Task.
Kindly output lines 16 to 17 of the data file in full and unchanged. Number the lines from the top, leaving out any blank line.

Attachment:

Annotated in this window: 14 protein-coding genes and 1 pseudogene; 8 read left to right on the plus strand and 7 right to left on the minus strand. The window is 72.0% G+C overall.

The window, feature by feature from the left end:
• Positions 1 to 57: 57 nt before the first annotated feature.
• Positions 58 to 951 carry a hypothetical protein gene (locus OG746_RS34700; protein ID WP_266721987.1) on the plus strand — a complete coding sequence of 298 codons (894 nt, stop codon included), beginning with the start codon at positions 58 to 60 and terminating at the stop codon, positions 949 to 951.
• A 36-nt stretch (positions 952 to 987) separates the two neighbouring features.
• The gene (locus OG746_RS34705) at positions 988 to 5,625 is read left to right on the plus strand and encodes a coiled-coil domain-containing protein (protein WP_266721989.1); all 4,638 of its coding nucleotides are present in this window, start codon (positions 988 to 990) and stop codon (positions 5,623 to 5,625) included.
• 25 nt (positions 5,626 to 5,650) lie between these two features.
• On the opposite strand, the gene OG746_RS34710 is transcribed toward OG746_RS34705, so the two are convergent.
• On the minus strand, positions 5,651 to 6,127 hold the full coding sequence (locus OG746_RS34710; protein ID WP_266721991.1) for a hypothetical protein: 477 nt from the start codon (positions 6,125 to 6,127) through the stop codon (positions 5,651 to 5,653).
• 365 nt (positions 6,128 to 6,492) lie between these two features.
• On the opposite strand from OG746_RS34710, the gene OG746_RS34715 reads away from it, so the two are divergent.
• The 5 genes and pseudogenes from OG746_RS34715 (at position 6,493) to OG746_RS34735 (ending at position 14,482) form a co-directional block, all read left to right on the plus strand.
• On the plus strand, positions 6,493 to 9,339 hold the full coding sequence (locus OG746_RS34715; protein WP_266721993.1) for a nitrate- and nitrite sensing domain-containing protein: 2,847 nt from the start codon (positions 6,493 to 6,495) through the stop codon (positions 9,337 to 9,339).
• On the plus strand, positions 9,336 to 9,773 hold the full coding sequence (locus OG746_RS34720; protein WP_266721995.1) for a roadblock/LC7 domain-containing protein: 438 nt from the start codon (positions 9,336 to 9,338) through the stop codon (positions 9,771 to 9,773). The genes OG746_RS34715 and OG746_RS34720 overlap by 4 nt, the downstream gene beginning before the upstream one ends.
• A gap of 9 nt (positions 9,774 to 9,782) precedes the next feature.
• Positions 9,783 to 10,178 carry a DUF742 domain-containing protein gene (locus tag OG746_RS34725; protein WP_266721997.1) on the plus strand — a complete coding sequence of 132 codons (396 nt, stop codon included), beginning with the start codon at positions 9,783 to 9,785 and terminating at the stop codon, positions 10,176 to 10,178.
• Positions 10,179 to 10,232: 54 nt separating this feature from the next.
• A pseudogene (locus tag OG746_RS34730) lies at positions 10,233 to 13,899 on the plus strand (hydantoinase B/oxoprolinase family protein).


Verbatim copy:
• Positions 9,783 to 10,178 carry a DUF742 domain-containing protein gene (locus tag OG746_RS34725; protein WP_266721997.1) on the plus strand — a complete coding sequence of 132 codons (396 nt, stop codon included), beginning with the start codon at positions 9,783 to 9,785 and terminating at the stop codon, positions 10,176 to 10,178.
• Positions 10,179 to 10,232: 54 nt separating this feature from the next.